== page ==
“I’d like to go see Max and Uncle Reg and Auntie Jean!”

Reg and Jean Ashton were the owners of Max – the dog that Jack and I took care of the day we met. The vet hospital had called them in and they invited us to stay with them for the balance of the weekend in thanks for looking after Max. A few years older than Jack and I, they were working at one of the big wineries in Angaston. Reg was a junior winemaker, and Jean worked in the cellar door. After that weekend, Jack and I had become a part of not only their family, but of each other’s. They now ran their own winery, and any time Jack was home on furlough, we’d head up to the Barossa to see them.

“I’d like that very much too.” A tear ran down my face as I sniffled.
“Don’t cry Mummy. I’ll look after you just like Daddy asked me to.”
“He asked you to look after me?”
“Of course. Just like he would have asked you to look after me. I’m just a little girl after all.”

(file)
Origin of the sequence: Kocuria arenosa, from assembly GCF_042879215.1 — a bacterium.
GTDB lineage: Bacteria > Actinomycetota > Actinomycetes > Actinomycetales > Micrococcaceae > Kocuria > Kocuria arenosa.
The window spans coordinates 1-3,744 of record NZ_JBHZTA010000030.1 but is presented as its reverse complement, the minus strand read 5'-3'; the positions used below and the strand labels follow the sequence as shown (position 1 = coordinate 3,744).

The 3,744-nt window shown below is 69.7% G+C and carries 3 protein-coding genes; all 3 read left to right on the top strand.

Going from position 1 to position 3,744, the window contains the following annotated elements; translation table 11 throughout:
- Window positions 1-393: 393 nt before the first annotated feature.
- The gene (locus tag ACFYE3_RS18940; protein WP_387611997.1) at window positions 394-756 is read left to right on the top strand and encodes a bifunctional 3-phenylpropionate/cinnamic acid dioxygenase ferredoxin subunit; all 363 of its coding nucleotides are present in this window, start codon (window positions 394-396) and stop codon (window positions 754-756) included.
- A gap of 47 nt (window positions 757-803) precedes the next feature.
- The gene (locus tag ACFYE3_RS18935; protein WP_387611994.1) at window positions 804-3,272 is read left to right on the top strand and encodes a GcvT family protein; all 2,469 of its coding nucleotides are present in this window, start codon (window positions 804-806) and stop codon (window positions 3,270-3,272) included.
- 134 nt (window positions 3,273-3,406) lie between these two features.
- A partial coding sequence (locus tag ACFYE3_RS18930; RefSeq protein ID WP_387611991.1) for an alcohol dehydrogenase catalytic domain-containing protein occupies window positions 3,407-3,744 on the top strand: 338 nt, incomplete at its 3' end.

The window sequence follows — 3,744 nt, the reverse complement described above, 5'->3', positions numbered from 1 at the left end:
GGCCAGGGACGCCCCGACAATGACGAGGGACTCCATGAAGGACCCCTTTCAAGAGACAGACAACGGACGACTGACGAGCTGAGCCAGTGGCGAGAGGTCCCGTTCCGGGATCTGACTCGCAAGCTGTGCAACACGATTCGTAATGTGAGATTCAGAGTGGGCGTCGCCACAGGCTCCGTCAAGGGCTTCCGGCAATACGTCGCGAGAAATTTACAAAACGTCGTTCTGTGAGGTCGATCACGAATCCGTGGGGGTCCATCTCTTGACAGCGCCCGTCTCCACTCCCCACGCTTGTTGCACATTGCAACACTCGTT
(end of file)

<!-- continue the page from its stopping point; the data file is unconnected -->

“But – w-what – w-w-when…?” I stammered.
“The night before he went to Afghanistan he said that I was a big girl, and that I had to look after you if he didn’t come home. But he also said I had to listen to you, and help with the dishes and the gardening if you asked me. And keep my room tidy and clean. And to eat my greens, even if I don’t really like them. Although broccoli is green, and I like that!”

Until that day, I had thought that I had been Ally’s primary caregiver, with Jack away so often – first in Iraq, then in Afghanistan. But at that point, I knew that she was his daughter first and foremost. She had his brave and honest love, and his big heart. She would be fine. She would become a resilient, open-hearted and caring young woman. And with that, I resolved that I would match her bravery and love with my own. That day, I rescued my own injured dog on the roadside – took responsibility for it, and sought to live up to the standard that Jack – the good soldier – had set for us both.

© Jeremy Huppatz, 27/7/2014